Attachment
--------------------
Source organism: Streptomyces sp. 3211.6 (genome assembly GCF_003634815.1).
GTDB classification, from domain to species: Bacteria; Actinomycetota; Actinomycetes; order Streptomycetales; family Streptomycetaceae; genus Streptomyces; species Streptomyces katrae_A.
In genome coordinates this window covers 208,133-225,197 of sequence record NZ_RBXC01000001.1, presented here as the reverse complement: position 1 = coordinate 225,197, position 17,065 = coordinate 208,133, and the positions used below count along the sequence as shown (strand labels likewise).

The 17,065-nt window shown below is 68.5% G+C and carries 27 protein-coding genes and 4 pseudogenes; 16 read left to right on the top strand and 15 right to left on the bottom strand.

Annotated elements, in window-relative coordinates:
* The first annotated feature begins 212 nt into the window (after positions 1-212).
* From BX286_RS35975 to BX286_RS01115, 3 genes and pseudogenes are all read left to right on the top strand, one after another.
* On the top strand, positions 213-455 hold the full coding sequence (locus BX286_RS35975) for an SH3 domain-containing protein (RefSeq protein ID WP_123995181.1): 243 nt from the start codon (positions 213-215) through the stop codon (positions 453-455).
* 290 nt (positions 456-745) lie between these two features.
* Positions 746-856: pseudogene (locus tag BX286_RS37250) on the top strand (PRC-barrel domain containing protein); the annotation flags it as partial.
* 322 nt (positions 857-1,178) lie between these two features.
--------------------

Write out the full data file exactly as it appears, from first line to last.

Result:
Source organism: Streptomyces sp. 3211.6 (genome assembly GCF_003634815.1).
GTDB classification, from domain to species: Bacteria; Actinomycetota; Actinomycetes; order Streptomycetales; family Streptomycetaceae; genus Streptomyces; species Streptomyces katrae_A.
In genome coordinates this window covers 208,133-225,197 of sequence record NZ_RBXC01000001.1, presented here as the reverse complement: position 1 = coordinate 225,197, position 17,065 = coordinate 208,133, and the positions used below count along the sequence as shown (strand labels likewise).

The 17,065-nt window shown below is 68.5% G+C and carries 27 protein-coding genes and 4 pseudogenes; 16 read left to right on the top strand and 15 right to left on the bottom strand.

Annotated elements, in window-relative coordinates:
* The first annotated feature begins 212 nt into the window (after positions 1-212).
* From BX286_RS35975 to BX286_RS01115, 3 genes and pseudogenes are all read left to right on the top strand, one after another.
* On the top strand, positions 213-455 hold the full coding sequence (locus BX286_RS35975) for an SH3 domain-containing protein (RefSeq protein ID WP_123995181.1): 243 nt from the start codon (positions 213-215) through the stop codon (positions 453-455).
* 290 nt (positions 456-745) lie between these two features.
* Positions 746-856: pseudogene (locus tag BX286_RS37250) on the top strand (PRC-barrel domain containing protein); the annotation flags it as partial.
* 322 nt (positions 857-1,178) lie between these two features.